What's wrong with web search today?
It's easier for me to point to what web search should be and then highlight the differences. If web search were perfect, then it would produce an answer to every query that would be as good -- or better -- than if the smartest people in the world had as much time, data, and contextual information (about the user) required to fulfill the query; and it would do all of this in a split second. In other words, the search engine would be an artificial intelligence (AI) so smart that if a correct answer could be found in theory with close to infinite resources, then it would find it. If a correct answer did not exist, then the search engine would give you the next best thing: an approximation, or perhaps even an explanation as to why your query has no perfect result. (And by the way, if we realized all of the above within my lifetime, I would consider myself lucky. That should give you an idea of what sort of time frame I am talking about.)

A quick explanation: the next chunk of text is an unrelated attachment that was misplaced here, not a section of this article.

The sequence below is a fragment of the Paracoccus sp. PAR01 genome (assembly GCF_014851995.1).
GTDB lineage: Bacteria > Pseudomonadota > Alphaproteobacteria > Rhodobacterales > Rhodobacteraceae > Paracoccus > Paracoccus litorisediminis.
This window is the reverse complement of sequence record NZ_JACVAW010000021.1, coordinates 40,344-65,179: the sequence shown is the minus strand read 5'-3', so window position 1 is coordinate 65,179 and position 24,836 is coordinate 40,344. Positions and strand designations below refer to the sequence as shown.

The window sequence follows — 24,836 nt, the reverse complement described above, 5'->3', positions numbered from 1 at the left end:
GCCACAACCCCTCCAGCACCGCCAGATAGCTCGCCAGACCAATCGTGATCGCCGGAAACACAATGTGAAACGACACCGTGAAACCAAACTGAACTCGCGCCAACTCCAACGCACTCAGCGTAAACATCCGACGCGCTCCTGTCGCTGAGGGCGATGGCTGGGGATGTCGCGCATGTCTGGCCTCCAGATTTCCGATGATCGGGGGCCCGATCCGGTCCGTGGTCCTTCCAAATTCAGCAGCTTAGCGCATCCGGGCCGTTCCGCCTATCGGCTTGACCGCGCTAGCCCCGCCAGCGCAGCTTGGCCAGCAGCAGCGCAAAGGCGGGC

Alternative interfaces, like cell phones, voice, and snazzy graphical results are all nice, but in the end they represent relatively easy technology problems when compared to the challenges involved in realizing our hypothetical search engine. What really matters is what is under the hood.
Today, search engines have almost no understanding of words or language in any significant way. They exploit the statistical properties of words and links, but in no way is there anything going on akin to understanding. Search engines don't recognize user intent, can't distinguish goal-oriented search from browsing search, and are completely ignorant of the subtleties of how different concepts relate to one another. Moreover, they completely lack wisdom -- i.e., they are very poor at distinguishing between trivia and something profound.